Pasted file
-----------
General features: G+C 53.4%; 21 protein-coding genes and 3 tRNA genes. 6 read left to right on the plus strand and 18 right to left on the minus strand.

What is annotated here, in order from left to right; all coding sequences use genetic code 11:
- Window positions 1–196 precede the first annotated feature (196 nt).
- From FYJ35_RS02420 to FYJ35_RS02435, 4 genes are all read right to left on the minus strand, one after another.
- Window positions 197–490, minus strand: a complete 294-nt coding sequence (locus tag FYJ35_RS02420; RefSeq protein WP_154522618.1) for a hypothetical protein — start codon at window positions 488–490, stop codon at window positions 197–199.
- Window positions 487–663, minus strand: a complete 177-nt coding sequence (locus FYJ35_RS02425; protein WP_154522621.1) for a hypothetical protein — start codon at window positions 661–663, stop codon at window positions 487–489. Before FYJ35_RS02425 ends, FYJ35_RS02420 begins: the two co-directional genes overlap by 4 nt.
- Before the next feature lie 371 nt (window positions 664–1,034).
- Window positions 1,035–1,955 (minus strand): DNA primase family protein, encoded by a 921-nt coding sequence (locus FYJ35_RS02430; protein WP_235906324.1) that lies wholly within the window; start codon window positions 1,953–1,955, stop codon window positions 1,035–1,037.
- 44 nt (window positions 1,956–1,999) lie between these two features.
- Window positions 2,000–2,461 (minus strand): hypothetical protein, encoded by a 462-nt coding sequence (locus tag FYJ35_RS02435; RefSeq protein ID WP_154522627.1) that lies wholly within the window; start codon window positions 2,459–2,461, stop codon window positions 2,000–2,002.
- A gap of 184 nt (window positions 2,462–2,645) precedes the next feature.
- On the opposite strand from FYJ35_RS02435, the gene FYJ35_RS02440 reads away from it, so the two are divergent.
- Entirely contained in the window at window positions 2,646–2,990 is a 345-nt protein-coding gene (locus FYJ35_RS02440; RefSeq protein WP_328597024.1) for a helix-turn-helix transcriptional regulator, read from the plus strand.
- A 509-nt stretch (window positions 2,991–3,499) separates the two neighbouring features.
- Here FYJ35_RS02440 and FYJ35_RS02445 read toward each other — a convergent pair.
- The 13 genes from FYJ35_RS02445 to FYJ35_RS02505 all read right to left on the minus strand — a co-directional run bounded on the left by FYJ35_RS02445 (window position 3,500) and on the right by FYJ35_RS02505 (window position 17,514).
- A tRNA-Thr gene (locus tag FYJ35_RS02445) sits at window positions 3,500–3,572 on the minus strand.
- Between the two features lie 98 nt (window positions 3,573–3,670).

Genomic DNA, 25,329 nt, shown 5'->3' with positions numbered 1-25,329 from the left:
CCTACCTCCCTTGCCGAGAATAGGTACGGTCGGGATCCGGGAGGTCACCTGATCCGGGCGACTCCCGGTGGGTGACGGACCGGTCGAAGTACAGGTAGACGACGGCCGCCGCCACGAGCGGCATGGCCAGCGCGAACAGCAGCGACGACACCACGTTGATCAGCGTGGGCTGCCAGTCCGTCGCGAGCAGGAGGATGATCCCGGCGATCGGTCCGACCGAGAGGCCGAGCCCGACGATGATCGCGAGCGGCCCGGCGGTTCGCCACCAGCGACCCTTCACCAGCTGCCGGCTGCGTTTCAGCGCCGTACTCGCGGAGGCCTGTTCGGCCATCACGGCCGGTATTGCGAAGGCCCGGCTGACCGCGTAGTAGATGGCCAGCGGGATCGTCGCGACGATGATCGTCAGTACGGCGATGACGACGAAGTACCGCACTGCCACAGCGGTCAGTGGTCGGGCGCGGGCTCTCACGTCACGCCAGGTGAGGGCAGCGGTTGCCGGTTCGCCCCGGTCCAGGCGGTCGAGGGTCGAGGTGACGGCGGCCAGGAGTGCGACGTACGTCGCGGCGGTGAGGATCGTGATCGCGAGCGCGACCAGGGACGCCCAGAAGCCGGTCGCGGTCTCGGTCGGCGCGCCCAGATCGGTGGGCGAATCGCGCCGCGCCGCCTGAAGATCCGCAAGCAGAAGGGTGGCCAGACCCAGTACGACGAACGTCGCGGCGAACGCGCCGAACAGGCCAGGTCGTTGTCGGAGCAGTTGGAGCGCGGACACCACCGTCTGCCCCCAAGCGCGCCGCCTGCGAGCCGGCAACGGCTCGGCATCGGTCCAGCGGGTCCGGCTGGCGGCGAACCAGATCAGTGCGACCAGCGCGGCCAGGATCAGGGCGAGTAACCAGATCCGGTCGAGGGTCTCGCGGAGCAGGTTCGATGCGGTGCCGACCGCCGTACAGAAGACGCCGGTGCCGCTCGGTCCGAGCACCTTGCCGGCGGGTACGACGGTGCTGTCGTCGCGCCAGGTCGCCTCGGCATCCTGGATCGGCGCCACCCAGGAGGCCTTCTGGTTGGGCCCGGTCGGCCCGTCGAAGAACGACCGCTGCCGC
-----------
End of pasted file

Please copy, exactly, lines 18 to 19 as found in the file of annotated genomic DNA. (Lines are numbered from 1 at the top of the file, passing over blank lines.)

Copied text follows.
- Between the two features lie 98 nt (window positions 3,573–3,670).

Genomic DNA, 25,329 nt, shown 5'->3' with positions numbered 1-25,329 from the left: